Now her second video I thought was more interesting because it shows how death can really affect a person's potential perception of a game. The most interesting examples were those in which the damsel asked to be killed or sacrificed herself for the hero's goal or own good. In that case the woman's rescue was the original desire, but not the end result, however in terms of this sub-trope within damsels in distress, I find that death as a character motive is on par with a damsel being captured since it both displays a gender weakness and objectivity (one just happens to be morbid which can be culturally seen as more foul, but holds the same effect).

The third on the other hand is where I began to question Sarkeesian's videos more because it brings up something that I think most society deals with. How far can a joke go before it becomes too real? Or too offensive? The premise of the third video looks at smaller games, but more so at the ironic and satirical aspect that these games often borrow from the older titles that inspired them. Some being self-referential and others acknowledging the absurdity of women's roles in games (such as Earthworm Jim's Princess what's her name character). The one example that specifically started this was her attack on Spelunky, which has the mechanic where you literally save a damsel. Now this damsel can be a busty female, an adorable dog, or a practically birthday suit hunk of a man. This began her tangent on the captured man in games and the difference it implies. Now while I see the point she is trying to make, women being captured does not bring about the same connotation as a captured man, however she implies that there is no impact on the male psyche by such a scenario.

Women in society have been created to be a cherished source of innocence and weakness, and men have been seen as the powerful protective force. I think it to actually be a fun twist for the woman to save the man, but to say that men are not affected by such a scene would be incorrect. Some men (I would probably include myself), are not super strong nor have that opinion of themselves, and are absolutely tired of the assumption that our gender is supposed to be some end all solution. To assume that man is to fix every problem or to assume that we assume a super-human like, infallible fantasy is just wrong. Men suffer from social stereotypes just as much as women do, and her argument on the man in distress trope is that we suffer from none, and so the message is essentially a lost story opportunity.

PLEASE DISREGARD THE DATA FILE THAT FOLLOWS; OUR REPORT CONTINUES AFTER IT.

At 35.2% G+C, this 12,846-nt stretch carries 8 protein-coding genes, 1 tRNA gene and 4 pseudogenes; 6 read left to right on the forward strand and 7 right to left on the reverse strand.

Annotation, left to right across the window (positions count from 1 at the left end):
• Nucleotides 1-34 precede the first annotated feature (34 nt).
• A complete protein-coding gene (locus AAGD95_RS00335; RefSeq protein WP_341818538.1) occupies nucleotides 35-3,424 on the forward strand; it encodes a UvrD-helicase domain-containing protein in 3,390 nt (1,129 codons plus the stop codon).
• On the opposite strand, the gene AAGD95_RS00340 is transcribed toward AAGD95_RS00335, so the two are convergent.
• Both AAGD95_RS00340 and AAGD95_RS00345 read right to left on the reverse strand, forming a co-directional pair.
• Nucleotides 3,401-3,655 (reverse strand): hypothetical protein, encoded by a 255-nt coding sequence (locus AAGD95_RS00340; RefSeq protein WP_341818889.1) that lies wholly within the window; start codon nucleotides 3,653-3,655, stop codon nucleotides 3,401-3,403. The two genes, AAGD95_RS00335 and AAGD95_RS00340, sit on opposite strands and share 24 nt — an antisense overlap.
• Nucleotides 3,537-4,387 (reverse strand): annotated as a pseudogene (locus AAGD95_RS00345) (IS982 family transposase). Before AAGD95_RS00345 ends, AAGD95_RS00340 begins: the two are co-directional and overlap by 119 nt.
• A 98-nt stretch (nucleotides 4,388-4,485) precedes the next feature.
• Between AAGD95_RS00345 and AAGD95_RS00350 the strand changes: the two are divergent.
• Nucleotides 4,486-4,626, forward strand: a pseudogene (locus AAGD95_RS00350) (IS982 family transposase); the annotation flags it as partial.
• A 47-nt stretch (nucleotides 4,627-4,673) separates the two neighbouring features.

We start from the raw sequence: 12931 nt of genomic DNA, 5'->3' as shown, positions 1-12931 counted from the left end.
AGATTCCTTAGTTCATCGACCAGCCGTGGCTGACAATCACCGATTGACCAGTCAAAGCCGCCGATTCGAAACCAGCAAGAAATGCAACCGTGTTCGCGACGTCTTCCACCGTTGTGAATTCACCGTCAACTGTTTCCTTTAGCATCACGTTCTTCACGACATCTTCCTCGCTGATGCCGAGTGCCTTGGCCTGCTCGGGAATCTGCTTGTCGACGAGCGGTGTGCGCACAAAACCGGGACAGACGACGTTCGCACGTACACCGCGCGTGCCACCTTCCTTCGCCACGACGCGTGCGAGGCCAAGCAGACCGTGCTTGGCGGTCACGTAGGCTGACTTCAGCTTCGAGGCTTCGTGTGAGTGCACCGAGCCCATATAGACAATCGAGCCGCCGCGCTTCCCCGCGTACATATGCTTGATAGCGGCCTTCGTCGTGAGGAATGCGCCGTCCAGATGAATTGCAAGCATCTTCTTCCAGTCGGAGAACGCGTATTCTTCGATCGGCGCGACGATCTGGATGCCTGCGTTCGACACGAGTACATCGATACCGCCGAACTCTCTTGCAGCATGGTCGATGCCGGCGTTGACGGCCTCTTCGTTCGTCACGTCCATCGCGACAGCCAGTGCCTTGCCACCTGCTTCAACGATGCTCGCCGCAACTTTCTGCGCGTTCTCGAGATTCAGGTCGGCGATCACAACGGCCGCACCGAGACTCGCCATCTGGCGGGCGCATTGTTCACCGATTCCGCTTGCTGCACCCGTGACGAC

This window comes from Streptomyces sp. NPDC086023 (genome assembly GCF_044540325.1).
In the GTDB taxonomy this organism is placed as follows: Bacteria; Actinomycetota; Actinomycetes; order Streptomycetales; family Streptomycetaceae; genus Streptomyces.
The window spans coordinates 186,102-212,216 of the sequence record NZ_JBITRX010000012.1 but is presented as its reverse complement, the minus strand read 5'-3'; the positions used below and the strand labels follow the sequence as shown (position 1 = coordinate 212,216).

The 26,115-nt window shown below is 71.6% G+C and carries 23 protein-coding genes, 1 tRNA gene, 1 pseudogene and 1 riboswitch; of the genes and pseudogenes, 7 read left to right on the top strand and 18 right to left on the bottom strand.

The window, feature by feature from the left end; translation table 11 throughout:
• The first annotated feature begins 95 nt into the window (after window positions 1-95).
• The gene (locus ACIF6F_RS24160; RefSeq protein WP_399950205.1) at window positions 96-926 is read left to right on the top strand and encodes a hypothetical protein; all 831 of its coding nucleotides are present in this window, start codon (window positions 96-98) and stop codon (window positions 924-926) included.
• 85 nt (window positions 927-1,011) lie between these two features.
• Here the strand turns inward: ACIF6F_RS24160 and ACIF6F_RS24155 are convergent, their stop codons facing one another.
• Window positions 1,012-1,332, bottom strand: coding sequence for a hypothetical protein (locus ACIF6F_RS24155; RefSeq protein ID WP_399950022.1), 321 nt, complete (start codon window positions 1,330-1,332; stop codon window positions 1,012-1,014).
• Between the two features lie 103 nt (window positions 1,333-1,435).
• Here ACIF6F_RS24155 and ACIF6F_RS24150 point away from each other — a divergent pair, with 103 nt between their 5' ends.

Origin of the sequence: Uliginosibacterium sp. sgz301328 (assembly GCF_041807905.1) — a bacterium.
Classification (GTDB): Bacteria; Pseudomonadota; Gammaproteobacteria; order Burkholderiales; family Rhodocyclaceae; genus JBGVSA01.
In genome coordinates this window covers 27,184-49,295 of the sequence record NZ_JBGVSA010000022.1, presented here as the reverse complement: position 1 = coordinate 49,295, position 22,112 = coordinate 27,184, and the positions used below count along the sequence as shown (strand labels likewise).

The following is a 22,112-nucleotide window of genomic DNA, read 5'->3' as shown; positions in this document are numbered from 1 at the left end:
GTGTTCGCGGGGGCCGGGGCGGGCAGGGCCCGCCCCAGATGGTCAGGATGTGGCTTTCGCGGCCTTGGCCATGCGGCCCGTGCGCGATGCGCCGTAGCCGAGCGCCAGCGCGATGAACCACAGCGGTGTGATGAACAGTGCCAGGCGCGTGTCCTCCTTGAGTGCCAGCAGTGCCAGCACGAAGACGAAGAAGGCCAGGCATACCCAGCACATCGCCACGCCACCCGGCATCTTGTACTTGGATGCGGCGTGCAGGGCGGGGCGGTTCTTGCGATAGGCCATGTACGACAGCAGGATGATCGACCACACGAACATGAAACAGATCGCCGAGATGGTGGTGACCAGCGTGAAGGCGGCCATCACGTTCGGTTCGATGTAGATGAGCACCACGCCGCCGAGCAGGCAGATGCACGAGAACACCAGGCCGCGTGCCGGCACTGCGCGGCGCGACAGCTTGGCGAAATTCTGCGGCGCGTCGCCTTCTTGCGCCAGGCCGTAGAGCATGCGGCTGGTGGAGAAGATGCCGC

My true disappointment (which may very well be fixed by her next video), is that Sarkeesian's argument seems so overtly opinionated and too feminist, that it gives off the kind of stench that none of these games have any sort of merit. That if any game uses these kinds of storytelling methods (which is what they, I would like to believe, are intentionally created and used for) then they should be cast off as some kind of sexist product. Now while I'm sure she is rational and wouldn't say that, she also has not NOT said it. Instead she provides an example of a story she deems acceptable, yet does also not provide any advice as to what could be changed to make future games either be more respectful of the trope, or what can be done to mitigate the amount of games with this a their prominent aspect. I think it is childish to think this method of storytelling will ever go away (Disney anyone?) but just like how Disney can create more respectable female protagonists, I too think games will find their own stride in telling creative and unique stories (especially as more women play games and make games). It has always been a question of when, not if, and Sarkeesian, while informative, seems to be using more emotion than objectivity in her videos (at the very least in her syntax and tone if not some of her material).

Keep making/playing games people, because it may be an art form, but it's also a buyer's economy.